The joys of eating cookie dough need to be tempered with the reality that it really isn’t safe. To those of you who like to dip your finger in the mix before popping your cookies into the oven, you’re being warned.

Yeah, it tastes good. In fact, it tastes so good that ice cream flavors have been created to mimic the deliciousness of cookie dough. So, what’s the problem? Salmonella and E. coli, folks.

The CDC (Centers for Disease Control) is ramping up warnings this holiday season with a special announcement titled “Say No to Raw Dough!” It has quite the ring to it, yes?

The agency points out that raw dough and batter for baked goods contain untreated flour which could be tainted with E. coli. This is because the grains are exposed to numerous elements while in the field and during the production phase. However, killing germs is not a part of the process.

To really drive home the point, the CDC reminds us that a 2016 Salmonella outbreak linked to raw flour made 63 people sick. We are also being urged to watch out for dough or clay products that children play with – especially the DIY sort – as it can contain contaminated flour.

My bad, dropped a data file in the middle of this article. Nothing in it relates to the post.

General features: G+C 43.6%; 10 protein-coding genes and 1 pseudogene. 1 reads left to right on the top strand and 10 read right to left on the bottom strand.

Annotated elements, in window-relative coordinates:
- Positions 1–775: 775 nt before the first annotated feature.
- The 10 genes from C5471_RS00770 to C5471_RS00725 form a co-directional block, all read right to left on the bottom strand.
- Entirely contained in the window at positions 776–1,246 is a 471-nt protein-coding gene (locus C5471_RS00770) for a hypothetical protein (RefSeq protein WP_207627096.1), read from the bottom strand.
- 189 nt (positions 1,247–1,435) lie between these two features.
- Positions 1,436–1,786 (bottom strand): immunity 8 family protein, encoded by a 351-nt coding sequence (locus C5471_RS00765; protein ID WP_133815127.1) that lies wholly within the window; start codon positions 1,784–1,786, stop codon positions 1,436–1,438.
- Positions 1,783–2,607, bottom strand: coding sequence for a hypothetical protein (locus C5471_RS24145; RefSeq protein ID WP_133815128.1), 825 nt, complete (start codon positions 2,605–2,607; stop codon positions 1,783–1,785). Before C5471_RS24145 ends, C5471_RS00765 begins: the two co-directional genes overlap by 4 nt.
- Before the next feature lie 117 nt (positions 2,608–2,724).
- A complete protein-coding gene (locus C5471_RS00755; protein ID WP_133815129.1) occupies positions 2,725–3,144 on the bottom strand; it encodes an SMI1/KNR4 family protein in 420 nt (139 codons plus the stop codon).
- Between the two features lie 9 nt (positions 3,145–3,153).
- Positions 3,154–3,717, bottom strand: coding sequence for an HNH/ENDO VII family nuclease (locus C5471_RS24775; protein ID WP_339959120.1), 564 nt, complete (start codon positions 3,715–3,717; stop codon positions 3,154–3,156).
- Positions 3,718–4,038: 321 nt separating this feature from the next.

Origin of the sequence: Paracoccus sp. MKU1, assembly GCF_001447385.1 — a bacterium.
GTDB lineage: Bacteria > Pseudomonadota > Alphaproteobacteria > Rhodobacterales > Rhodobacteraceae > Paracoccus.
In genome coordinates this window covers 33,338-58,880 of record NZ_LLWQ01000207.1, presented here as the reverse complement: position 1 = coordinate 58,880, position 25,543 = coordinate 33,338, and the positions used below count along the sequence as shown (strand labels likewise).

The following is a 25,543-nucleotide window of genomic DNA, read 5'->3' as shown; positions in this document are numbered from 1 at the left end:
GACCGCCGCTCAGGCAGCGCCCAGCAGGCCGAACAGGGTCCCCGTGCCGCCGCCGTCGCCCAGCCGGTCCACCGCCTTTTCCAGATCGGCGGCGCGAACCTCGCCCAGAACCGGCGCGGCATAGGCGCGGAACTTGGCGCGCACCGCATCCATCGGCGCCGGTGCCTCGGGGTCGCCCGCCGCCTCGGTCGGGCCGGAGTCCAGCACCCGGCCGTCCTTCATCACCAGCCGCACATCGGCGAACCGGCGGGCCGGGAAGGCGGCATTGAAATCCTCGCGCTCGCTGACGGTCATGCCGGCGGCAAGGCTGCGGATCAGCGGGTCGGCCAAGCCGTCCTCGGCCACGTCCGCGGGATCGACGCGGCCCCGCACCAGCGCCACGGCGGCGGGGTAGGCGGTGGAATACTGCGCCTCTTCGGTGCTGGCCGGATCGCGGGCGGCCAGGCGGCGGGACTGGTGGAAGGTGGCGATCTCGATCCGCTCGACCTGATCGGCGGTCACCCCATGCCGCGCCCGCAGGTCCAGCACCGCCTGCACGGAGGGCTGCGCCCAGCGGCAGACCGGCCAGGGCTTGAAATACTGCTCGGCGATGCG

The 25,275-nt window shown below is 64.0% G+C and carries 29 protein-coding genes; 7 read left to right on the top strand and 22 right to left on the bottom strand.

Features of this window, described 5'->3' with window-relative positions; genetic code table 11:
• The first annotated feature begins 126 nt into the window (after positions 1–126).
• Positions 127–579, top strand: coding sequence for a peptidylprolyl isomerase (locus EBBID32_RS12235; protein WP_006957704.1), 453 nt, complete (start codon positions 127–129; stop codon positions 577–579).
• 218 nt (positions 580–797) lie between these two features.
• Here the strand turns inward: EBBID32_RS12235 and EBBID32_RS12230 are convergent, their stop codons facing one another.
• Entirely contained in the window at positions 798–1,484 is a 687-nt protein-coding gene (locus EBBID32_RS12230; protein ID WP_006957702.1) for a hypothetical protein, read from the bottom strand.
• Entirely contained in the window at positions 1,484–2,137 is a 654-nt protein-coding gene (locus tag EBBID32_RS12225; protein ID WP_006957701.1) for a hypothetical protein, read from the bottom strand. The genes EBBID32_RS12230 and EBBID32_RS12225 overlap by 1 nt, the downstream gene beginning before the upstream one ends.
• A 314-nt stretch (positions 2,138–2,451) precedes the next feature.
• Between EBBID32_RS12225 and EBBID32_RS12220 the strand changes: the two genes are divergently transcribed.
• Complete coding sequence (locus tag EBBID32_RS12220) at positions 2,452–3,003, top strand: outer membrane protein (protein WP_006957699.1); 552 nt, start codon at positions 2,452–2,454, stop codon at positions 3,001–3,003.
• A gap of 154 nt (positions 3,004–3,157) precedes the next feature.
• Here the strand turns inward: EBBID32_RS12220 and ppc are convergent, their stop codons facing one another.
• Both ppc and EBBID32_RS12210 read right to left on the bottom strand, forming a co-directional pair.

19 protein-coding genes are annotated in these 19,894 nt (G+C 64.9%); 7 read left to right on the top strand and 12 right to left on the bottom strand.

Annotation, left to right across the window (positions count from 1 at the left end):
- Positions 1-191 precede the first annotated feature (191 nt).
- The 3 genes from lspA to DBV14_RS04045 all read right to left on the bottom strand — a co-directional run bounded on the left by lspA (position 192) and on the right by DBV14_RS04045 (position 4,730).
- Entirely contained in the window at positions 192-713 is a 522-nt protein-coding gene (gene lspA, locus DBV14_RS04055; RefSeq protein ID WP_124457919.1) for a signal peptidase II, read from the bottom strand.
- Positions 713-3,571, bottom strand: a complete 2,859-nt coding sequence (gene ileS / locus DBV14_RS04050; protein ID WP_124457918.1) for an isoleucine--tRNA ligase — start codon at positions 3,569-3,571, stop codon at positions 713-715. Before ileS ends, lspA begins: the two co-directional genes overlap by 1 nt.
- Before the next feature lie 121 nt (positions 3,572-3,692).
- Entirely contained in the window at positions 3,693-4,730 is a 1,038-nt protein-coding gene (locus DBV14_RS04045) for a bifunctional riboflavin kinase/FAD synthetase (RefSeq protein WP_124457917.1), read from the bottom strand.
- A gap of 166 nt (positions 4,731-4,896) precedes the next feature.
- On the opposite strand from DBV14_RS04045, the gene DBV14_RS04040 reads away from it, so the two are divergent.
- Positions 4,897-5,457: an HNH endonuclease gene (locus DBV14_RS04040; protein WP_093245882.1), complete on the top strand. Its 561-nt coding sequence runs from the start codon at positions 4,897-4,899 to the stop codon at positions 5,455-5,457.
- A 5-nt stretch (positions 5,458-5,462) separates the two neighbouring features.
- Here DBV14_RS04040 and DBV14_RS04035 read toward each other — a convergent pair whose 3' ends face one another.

In addition to flour being a risk factor, your unbaked goodies that contain eggs may contain Salmonella. Raw or undercooked eggs can potentially make you ill if ingested in raw dough or batter.

Because there is an uptick in baking and sweets consumption during the holidays, our friends at the CDC want to make sure we are taking precautions. They emphasized that only when these items are cooked thoroughly that the harmful bacteria are killed.

Who really has time to be glued to the toilet when festivities are under way? If you just can’t help but to lick the bowl when baking, there are some alternatives such as going egg free (shout out to all the vegans) or making flourless treats.

There are also such things as pasteurized eggs and heat-treated flour for all you fancy bakers out there. Still, the CDC would like us all to keep these things in mind:

  • Bake and cook your raw dough and batter before eating according to the package directions. The same goes for from-scratch recipes.
  • Do not put raw flour into your milkshake.
  • Do not add raw cookie dough to your ice cream. As an aside, ice cream brands use a special pre-treated cookie dough for store-bought flavors.
  • Avoid letting children play with or eat products made with raw dough.

For more information on the do’s and don’ts of the CDC’s “Say No” campaign, visit their website at cdc.gov. You are also encouraged to pay attention to any signs of food-related illnesses such as vomiting, nausea, diarrhea, or stomach cramping.

Jump to the video below to hear more about this warning. Remember, no raw dough!

Are you into eating raw cookie dough or cake batter? Will you heed the CDC’s warning? Have you ever gotten sick from eating uncooked batter or dough?